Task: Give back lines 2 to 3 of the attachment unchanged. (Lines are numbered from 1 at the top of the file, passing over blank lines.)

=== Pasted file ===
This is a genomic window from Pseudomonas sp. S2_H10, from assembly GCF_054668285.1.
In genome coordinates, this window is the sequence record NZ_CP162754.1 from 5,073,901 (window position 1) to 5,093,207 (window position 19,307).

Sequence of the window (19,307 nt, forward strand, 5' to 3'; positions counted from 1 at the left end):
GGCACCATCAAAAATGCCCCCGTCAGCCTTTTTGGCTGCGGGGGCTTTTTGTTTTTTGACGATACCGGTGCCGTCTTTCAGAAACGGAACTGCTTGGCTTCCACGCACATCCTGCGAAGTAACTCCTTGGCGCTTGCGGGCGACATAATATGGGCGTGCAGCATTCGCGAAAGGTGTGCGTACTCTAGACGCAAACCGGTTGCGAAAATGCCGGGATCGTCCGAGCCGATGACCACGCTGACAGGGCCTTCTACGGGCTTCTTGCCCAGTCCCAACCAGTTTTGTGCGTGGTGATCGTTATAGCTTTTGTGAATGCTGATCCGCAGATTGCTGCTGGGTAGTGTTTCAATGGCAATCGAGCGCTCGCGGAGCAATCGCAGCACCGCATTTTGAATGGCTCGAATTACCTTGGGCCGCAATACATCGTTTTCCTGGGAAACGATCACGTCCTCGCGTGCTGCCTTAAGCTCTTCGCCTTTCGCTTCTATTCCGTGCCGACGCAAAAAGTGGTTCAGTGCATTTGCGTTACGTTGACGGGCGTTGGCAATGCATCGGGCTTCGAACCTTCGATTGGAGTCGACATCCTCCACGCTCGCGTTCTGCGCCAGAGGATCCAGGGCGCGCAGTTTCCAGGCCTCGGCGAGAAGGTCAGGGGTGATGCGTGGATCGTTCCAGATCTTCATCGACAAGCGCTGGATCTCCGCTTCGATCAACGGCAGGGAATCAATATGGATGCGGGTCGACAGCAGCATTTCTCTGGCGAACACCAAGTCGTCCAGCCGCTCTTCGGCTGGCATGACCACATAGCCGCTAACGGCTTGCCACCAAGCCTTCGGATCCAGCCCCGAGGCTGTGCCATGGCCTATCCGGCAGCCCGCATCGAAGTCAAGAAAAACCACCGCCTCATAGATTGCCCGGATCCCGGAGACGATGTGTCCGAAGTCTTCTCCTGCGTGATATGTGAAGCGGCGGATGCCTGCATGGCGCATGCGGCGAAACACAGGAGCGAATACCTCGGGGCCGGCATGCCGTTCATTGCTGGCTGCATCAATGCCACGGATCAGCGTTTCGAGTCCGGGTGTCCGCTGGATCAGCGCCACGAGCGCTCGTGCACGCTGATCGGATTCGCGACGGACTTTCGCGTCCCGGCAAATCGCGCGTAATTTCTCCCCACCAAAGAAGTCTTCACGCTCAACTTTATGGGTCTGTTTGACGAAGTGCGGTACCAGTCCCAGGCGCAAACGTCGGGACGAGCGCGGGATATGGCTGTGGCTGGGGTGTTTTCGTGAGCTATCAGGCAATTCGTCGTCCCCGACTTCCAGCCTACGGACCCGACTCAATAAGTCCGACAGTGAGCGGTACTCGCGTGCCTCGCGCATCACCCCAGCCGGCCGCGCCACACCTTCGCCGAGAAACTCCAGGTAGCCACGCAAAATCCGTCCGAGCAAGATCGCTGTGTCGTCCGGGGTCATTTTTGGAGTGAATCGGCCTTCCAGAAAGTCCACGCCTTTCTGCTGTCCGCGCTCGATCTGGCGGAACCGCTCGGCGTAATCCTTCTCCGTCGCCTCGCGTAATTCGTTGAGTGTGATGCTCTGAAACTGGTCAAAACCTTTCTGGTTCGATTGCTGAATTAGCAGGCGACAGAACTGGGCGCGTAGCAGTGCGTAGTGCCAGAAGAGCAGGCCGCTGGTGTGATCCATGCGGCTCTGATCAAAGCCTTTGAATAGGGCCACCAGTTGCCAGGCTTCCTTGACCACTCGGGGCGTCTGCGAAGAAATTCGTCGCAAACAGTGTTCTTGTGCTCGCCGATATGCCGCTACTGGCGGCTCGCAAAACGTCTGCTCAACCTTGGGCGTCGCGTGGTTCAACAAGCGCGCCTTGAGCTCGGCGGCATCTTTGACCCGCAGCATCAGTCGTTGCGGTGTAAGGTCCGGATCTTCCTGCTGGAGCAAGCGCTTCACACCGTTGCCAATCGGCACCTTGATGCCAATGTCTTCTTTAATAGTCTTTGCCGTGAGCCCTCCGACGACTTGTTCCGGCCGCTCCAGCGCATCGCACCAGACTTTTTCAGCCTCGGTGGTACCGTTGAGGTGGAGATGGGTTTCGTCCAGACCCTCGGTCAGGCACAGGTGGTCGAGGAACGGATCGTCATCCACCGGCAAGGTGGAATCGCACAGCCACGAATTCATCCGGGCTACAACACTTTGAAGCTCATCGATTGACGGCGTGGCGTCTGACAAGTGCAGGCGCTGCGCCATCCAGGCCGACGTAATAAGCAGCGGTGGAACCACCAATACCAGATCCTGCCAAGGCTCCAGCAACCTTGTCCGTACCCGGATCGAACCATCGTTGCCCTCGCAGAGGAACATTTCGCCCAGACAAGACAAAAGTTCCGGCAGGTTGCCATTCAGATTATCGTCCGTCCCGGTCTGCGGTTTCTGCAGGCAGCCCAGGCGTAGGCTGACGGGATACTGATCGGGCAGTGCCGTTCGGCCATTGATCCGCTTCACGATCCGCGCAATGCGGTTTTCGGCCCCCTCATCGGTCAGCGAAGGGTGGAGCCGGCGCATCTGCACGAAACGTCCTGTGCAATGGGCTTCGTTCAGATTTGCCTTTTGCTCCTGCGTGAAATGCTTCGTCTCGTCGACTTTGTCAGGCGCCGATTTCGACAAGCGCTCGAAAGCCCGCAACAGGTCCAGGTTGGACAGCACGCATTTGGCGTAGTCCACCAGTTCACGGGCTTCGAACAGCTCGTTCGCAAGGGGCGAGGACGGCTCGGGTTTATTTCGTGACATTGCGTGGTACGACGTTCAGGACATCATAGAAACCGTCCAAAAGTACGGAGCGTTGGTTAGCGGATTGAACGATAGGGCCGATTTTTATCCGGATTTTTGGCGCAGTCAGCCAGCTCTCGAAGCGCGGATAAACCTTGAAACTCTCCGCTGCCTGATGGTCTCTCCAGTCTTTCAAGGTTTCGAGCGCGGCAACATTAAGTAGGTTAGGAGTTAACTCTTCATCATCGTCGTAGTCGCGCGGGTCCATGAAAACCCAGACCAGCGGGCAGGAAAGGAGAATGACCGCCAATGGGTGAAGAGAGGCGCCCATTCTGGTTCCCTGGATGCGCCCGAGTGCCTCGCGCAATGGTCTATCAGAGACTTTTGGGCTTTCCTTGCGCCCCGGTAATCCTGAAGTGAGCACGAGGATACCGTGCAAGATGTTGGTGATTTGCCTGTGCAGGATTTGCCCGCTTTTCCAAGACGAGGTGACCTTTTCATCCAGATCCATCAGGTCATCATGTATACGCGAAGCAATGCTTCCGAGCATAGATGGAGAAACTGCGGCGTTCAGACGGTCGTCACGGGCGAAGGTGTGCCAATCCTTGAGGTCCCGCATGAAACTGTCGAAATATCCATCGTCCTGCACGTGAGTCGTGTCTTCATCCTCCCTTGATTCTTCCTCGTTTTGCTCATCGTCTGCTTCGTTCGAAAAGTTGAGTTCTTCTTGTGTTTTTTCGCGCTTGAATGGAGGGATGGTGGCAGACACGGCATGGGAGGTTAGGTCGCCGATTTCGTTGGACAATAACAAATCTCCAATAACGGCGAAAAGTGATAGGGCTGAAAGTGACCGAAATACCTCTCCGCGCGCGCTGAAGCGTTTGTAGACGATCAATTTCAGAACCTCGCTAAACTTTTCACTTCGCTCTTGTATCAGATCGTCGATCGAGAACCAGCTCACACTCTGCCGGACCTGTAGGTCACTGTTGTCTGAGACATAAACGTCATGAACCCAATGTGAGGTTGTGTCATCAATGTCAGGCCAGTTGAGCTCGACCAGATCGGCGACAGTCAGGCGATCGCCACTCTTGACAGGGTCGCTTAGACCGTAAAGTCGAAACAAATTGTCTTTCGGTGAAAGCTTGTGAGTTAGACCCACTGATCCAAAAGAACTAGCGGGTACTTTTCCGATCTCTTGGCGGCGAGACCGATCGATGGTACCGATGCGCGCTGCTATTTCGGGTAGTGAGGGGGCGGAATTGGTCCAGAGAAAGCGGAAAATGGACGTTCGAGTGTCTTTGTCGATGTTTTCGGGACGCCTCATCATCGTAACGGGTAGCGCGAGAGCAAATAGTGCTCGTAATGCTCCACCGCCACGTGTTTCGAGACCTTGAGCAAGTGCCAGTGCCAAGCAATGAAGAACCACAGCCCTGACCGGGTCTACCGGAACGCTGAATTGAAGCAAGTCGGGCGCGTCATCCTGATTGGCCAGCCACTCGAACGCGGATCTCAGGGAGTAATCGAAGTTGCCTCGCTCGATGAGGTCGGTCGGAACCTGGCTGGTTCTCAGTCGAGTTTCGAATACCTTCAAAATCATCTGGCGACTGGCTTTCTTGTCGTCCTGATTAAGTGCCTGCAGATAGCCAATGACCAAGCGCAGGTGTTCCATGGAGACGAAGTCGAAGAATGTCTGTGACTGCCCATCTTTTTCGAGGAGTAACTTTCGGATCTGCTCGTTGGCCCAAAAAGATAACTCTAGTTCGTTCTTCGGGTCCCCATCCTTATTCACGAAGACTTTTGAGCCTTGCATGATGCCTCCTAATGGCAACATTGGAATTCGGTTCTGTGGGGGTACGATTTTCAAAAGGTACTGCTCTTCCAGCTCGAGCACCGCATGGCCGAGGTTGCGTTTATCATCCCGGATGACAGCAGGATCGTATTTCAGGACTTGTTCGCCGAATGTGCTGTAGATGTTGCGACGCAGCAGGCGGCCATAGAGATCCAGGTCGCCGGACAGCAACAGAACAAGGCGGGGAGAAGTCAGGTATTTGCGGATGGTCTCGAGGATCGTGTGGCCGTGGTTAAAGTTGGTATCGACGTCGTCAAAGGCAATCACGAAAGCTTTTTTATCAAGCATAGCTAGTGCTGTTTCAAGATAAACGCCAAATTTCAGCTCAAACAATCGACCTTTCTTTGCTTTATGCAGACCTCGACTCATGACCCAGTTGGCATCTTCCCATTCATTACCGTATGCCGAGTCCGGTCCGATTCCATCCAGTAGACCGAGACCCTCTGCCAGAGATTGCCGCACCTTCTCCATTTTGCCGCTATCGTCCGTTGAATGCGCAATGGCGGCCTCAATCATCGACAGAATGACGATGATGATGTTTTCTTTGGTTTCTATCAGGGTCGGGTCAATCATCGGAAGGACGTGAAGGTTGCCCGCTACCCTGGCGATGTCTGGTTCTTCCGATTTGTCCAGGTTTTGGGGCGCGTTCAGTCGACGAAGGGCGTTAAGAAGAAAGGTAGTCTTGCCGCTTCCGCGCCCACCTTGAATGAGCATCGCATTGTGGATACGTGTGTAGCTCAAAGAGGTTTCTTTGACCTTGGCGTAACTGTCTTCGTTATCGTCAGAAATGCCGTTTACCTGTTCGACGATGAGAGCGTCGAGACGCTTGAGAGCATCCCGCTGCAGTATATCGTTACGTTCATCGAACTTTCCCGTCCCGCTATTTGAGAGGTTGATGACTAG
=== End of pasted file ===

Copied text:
In genome coordinates, this window is the sequence record NZ_CP162754.1 from 5,073,901 (window position 1) to 5,093,207 (window position 19,307).

Sequence of the window (19,307 nt, forward strand, 5' to 3'; positions counted from 1 at the left end):